vi propongo un interessantissimo sondaggio condotto dalla BBC in diversi Paesi per rilevare quanto sia diffuso tra la poplazione di Paesi molto diversi tra loro il pensiero secondo cui il conflitto tra Islam e Occidente sia inevitabile.
Dopo un breve commento, trovate tutte le percentuali, che riservano alcune sorprese, ad esempio il fatto che in Libano il 68% degli intervistati ritenga che si possa trovare un terreo comune di dialogo con l'Occidente.
L'Italia sembra essere il Paese dove la propensione al dialogo è più forte, ma soprattutto conforta vedere che il 77 % degli inglesi ritiene che vi siano ancora vie da percorrere per trovare un'intesa pacifica.
Most people believe common ground exists between the West and theIslamic world despite current global tensions, a BBC World Servicepoll suggests.
In a survey of people in 27 countries, an average of 56% said they sawpositive links between the cultures.Yet 28% of respondents told questioners that violent conflict was inevitable.Asked twice about the existing causes of friction, 52% said they werea result of political disputes and 58% said minority groups stokedtensions.Only in one country, Nigeria, where Christian and Muslim groups oftenclash violently, did a majority of those polled (56%) cite religiousand cultural differences between communities as the root cause ofconflict.Doug Miller, president of polling company Globescan, said the resultssuggested that the world was not heading towards an inevitable andwide-ranging "clash of civilisations"."Most people feel this is about political power and interests, notreligion and culture," he said.He pointed to the polarisation of communities in Nigeria as a warningsign to others, but hailed the results from Lebanon, a countryfrequently caught up in conflicts.Some 78% of Lebanese strongly believed West-East tensions werepolitically motivated, while 68% felt common ground could be foundbetween the West and the Islamic world.Minorities blamedThe BBC poll asked approximately 1,000 people in each of 27 countriesthree questions about their interpretation of the world they live in.Most expressed the belief that ongoing clashes could be resolvedwithout violent conflict.Indonesia, home to the world's largest Muslim population, was the onlynation where most people (51%) said violence was inevitable.But the results showed that a significant minority of those polledappeared pessimistic about the future."There is clearly pessimism about the inevitability of events," Mr Miller added."But twice as many people believe common ground can be found. Thereare real opportunities for peacemakers here."The most positive respondents came from Western nations, with 78% ofItalians, 77% of Britons and 73% of Canadians saying it is possible tofind common ground.Many blamed intolerant minorities for fuelling disputes and disagreements.Some 39% of all respondents said minorities on both sides were to blame.Just 12% said mainly Muslim minorities were to blame, and only 7%pointed the finger at Western fringe groups.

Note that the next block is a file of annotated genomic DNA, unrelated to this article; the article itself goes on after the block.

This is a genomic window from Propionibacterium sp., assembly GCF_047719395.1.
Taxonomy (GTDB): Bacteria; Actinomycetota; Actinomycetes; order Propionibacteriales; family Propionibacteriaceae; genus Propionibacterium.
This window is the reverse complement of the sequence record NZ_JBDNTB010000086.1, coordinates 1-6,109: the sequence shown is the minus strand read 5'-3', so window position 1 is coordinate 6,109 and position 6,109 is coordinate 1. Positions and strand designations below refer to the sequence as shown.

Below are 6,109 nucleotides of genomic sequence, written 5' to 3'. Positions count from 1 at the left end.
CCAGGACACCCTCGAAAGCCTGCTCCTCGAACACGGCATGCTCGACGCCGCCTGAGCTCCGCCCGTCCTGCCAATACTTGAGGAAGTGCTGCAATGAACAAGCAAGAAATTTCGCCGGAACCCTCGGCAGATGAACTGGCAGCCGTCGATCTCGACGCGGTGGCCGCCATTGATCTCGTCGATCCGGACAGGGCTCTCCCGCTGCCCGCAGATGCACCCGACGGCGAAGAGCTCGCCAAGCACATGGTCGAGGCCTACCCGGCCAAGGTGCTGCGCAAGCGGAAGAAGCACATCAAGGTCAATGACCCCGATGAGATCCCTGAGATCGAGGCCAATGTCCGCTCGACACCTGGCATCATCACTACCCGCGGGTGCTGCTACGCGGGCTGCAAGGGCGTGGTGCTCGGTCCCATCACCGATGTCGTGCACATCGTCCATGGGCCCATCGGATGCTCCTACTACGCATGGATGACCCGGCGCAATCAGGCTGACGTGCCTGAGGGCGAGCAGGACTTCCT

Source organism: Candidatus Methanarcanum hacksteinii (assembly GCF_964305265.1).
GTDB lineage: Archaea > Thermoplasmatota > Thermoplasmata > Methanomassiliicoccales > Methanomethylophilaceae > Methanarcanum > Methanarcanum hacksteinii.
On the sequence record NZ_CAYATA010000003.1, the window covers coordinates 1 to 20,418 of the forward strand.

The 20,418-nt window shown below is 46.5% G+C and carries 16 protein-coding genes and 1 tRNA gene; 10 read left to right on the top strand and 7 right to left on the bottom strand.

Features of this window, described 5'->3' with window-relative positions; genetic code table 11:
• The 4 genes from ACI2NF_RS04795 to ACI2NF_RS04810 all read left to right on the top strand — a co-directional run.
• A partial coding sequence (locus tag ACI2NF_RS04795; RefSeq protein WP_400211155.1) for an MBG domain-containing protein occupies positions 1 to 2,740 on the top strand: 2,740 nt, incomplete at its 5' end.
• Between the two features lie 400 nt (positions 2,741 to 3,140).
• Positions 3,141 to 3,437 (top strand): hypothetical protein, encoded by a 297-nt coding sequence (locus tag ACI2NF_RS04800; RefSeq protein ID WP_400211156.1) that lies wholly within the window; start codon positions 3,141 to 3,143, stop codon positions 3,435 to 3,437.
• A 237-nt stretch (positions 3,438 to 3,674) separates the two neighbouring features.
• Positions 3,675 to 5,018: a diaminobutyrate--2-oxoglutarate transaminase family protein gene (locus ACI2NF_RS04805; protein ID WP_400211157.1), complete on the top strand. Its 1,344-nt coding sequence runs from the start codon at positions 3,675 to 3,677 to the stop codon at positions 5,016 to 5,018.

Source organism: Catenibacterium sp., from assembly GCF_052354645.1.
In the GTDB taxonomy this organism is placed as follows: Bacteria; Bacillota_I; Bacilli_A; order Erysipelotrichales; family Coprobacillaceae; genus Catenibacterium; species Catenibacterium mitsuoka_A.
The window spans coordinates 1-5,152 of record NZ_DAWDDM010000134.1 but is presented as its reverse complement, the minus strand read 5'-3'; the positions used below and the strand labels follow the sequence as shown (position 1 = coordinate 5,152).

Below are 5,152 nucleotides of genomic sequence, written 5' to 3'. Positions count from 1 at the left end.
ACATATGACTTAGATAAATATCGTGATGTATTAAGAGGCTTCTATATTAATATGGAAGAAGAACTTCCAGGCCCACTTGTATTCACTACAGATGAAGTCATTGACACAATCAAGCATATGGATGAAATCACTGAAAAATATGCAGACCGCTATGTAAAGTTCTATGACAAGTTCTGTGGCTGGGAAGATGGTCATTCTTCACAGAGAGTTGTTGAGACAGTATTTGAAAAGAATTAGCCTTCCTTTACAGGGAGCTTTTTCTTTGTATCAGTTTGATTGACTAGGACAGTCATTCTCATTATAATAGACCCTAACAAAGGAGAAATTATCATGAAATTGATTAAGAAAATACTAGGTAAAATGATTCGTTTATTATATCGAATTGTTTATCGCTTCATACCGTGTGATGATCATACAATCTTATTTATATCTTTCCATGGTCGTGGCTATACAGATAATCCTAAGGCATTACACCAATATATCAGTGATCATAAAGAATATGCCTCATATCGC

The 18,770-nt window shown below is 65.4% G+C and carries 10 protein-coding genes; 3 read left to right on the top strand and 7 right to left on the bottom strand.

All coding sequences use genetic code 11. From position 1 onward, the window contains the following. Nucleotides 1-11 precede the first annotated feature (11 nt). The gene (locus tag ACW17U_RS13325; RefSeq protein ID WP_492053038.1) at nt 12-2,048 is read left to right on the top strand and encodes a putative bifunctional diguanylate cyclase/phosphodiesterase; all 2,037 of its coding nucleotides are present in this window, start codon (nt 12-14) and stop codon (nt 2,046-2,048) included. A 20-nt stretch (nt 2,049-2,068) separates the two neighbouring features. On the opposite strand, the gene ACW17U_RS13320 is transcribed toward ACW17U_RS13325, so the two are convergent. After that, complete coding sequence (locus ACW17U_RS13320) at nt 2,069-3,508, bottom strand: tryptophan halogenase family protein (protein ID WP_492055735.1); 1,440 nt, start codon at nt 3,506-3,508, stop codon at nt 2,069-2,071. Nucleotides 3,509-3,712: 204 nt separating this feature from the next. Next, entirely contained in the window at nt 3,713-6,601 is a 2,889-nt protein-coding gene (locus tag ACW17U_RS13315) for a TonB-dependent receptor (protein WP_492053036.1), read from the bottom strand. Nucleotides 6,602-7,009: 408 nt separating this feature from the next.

VIEWS OF RELATIONSHIP BETWEEN MUSLIM AND WESTERN CULTURES
(dei due valori espresi accanto ad ogni Paese, il primo indica la percetuale degli intervistati che ritiene si possa trovare un "terreno comune" tra Islam e Occidente, mentre la seconda indica coloro che ritengono "un conflitto inevitabile")
France: 69% - 23%
Germany: 49% - 39%
Great Britain: 77% - 15%
India: 35% - 24%
Indonesia: 40% - 51%
Italy: 78% - 14%
Kenya: 46% - 35%
Lebanon: 68% - 26%
Nigeria: 53% - 37%
Russia: 49% - 23%
Turkey: 49% - 29%
US: 64% - 31%